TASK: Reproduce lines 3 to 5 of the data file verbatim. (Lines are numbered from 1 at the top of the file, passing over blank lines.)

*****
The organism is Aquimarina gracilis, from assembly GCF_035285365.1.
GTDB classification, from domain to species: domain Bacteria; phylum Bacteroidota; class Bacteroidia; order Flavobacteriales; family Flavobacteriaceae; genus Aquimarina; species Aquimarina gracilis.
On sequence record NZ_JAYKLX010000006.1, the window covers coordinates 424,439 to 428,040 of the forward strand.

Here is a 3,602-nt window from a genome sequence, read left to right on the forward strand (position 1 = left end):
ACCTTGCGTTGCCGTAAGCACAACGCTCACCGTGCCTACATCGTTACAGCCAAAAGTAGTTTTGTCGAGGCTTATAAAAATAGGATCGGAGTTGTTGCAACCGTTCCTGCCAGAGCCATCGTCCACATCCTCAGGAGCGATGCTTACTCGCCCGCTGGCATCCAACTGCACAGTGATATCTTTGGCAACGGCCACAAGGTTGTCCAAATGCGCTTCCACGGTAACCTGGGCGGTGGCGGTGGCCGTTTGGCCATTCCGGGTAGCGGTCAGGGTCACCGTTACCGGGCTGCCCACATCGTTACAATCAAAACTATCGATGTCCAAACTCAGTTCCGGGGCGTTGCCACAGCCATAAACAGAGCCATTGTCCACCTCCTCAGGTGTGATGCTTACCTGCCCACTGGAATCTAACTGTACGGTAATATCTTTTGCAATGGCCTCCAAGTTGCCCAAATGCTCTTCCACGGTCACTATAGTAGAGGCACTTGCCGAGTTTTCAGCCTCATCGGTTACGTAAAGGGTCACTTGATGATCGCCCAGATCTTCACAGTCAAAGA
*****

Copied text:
On sequence record NZ_JAYKLX010000006.1, the window covers coordinates 424,439 to 428,040 of the forward strand.

Here is a 3,602-nt window from a genome sequence, read left to right on the forward strand (position 1 = left end):
ACCTTGCGTTGCCGTAAGCACAACGCTCACCGTGCCTACATCGTTACAGCCAAAAGTAGTTTTGTCGAGGCTTATAAAAATAGGATCGGAGTTGTTGCAACCGTTCCTGCCAGAGCCATCGTCCACATCCTCAGGAGCGATGCTTACTCGCCCGCTGGCATCCAACTGCACAGTGATATCTTTGGCAACGGCCACAAGGTTGTCCAAATGCGCTTCCACGGTAACCTGGGCGGTGGCGGTGGCCGTTTGGCCATTCCGGGTAGCGGTCAGGGTCACCGTTACCGGGCTGCCCACATCGTTACAATCAAAACTATCGATGTCCAAACTCAGTTCCGGGGCGTTGCCACAGCCATAAACAGAGCCATTGTCCACCTCCTCAGGTGTGATGCTTACCTGCCCACTGGAATCTAACTGTACGGTAATATCTTTTGCAATGGCCTCCAAGTTGCCCAAATGCTCTTCCACGGTCACTATAGTAGAGGCACTTGCCGAGTTTTCAGCCTCATCGGTTACGTAAAGGGTCACTTGATGATCGCCCAGATCTTCACAGTCAAAGA